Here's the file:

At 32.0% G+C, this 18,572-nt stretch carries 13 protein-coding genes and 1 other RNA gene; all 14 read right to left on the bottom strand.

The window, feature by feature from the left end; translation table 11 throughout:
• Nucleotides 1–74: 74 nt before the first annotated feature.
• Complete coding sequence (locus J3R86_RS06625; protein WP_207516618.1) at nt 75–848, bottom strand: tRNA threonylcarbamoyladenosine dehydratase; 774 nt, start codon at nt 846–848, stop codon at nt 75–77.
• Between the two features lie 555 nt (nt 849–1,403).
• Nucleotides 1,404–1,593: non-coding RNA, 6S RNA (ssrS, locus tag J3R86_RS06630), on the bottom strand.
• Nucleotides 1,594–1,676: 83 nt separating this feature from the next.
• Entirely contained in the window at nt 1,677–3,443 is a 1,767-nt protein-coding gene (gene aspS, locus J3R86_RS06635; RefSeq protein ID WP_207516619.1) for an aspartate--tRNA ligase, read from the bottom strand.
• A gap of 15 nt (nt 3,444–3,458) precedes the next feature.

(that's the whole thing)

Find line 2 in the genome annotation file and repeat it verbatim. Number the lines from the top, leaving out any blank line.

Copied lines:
The window, feature by feature from the left end; translation table 11 throughout: